The “writing” stage is often called drafting. When you draft, you should be focused mainly on ideas, rather than worrying too much about your grammar. Use your outline as you draft to make sure you don’t lose your focus.
Tip: Get it on Paper
One of the challenges we often have as writers is overcoming the belief that what we write needs to be good. The first draft is exactly that. It's a first version. Every time you come back to the essay to work on it, it will improve.
Watch this video clip of a designer creating a dress. Writing is a similar creative process. You need an outline, a clear idea of what you want it to be at the end. However, the first steps of the creation are very general. In fact, for most of this video, the pieces of fabric look like they could be part of anything. It isn't until later in the process when details come in. Notice how the designer will work on one part, but will return to it later multiple times. It is not finished before working on anything else.
So, when you are writing, think of the early drafts as the big cuts of fabric. Think about how this designer works from the biggest parts to the smallest parts. You don't need to worry as much about specific word choice or getting the grammar just right. Your focus should be getting the shape of the essay, the general ideas and organization.
You should not simply paste several quotes together into one body paragraph. Consider which pieces of your quotes are necessary to support and develop the topic sentence. This means that some pieces of quotes may be unnecessary because they don’t support the topic sentence. It’s also okay to divide large quotes into smaller quotes that focus on smaller ideas.
You will also need use your own words to connect quotes together. You will use your commentary to introduce some of your research, explain how a quote supports your topic sentence, explain what a quote means, or show how quotes are connected together.
After you use a quote, don’t simply summarize it; remember to justify or clarify the reason for using the quote.
Exercise 1: Outline to Body Paragraph
Below is an example of section of an outline with questions and sources for one topic sentence. Discuss how the writer combined this information. How do you think the outline helped the writer prepare for this first draft of the paragraph?
- TS: The Titanic was the most important invent at the 20th Century.
- Q1: How long does it take to learn vocabulary in a second language?
- "Yes, but only just. Titanic was built to the same design as her slightly older twin sister, Olympic, launched about seven months before Titanic on 20th October, 1910. Olympic, Titanic and Britannic, the third sister of the Olympic Class trio, were all 882ft 9ins long." (Maltin & Aston, 2011, p. 7)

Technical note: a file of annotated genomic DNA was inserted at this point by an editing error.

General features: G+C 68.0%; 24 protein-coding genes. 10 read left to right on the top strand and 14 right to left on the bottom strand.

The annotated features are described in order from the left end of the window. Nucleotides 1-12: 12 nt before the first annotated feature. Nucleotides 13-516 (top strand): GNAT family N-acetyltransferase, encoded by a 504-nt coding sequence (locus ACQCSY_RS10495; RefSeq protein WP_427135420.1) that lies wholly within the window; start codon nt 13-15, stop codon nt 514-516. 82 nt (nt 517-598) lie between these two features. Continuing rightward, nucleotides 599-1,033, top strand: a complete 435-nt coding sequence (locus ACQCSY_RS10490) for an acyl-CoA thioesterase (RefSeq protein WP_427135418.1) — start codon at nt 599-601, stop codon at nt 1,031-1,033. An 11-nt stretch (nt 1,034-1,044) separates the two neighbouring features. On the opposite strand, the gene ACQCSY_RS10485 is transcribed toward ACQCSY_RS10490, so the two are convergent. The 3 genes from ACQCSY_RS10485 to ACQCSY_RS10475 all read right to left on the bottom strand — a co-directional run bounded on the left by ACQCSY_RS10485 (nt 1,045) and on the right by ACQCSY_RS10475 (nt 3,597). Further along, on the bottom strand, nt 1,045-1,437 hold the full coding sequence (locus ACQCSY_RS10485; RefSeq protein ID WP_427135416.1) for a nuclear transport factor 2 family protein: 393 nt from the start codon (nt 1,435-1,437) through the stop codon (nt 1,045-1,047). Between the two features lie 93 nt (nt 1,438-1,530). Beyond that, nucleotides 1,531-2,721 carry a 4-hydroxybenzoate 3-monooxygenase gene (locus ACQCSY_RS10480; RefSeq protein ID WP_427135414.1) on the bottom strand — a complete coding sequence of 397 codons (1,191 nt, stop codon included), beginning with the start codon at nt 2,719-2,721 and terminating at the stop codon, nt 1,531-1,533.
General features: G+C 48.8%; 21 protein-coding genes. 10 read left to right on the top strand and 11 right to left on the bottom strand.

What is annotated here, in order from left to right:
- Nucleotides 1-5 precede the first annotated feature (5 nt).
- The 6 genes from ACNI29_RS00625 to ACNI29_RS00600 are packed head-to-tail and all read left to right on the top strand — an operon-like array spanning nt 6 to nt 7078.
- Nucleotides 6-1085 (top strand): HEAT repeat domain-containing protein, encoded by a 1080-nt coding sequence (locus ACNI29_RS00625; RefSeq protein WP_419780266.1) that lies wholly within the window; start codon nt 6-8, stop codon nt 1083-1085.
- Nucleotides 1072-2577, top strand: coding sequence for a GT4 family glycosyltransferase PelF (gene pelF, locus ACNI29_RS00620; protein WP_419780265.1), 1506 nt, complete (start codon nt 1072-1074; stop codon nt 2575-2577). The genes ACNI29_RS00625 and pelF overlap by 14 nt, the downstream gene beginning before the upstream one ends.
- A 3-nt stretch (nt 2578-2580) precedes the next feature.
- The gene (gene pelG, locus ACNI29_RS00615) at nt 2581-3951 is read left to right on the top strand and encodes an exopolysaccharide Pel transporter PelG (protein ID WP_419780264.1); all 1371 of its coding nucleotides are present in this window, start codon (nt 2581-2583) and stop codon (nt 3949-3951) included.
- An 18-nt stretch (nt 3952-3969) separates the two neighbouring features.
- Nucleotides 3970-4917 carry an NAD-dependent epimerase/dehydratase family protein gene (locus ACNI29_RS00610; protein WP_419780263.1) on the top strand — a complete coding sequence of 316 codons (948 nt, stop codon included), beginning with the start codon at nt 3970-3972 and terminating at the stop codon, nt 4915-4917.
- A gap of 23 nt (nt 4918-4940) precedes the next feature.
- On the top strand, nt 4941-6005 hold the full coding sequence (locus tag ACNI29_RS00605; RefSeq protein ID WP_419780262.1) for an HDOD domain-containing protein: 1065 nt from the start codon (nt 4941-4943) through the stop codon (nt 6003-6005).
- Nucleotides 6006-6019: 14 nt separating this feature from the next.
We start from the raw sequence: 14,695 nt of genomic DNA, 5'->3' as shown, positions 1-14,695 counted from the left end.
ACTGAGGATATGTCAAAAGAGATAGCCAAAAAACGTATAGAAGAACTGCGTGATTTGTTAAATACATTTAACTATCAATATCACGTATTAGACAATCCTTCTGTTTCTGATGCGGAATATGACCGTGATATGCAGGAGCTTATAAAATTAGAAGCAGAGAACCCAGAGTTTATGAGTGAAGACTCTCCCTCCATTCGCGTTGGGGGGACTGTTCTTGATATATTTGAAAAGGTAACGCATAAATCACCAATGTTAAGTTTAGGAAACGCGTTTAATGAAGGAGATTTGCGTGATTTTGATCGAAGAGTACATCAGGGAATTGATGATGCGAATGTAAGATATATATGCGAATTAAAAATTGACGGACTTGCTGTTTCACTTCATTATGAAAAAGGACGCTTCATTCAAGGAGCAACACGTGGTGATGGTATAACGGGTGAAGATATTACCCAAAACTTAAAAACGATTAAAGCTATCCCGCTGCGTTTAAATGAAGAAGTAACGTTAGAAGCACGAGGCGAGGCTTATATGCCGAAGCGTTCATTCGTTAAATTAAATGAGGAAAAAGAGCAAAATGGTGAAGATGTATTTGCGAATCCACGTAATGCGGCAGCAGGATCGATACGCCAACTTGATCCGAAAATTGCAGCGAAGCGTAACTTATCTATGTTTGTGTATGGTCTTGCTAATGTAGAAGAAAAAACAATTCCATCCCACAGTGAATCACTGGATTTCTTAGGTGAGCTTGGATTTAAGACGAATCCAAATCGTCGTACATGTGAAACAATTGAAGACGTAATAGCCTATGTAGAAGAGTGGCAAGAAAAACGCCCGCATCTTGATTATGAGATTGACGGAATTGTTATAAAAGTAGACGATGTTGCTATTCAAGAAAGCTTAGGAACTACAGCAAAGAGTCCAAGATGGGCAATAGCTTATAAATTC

- Q2: What was the real purpose of the Titanic?
- “Titanic, in full Royal Mail Ship (RMS) Titanic, British luxury passenger liner that sank on April 14–15, 1912, during its maiden voyage, en route to New York City from Southampton, England, killing about 1,500
passengers and ship personnel. One of the most famous tragedies in modern history, it has inspired numerous stories, several films, and a musical and been the subject of much scholarship and scientific
speculation.” (Tikkanen, 2017, para. 1)
- Q3: How was the background history about the ships at that moment, that made the Titanic the most important?
- “In the early 1900s the transatlantic passenger trade was highly profitable and competitive, with ship lines vying to transport wealthy travelers and immigrants." (Tikkanen, 2017, para. 2)
Body Paragraph - First Draft:
The Titanic was the most important invent at the 20th Century. At that time, boat trips were the best way to travel around the world. The Titanic was the most important ship at that time because their special characteristics and technology used in their construction. The Titanic was one of the largest ships at the time, it was one of the Olympic Class trio which "were all 882ft 9ins long" (Maltin & Aston, 2011, p. 7). The Titanic provides all the luxury of a 5-star hotel, but it "sank on April 14–15, 1912, during its maiden voyage, en route to New York City from Southampton, England, killing about 1,500 passengers and ship personnel" (Tikkanen, 2017, para. 1). This is why the beautiful invention of the Titanic is remembered today as a historic tragedy.
Maltin, T., & Aston, E. (2011). 101 things you thought you knew about the Titanic... but didn't! Penguin Books.
Tikkanen, A. (2017, October). Titanic. Britannica. https://edtechbooks.org/-xIpD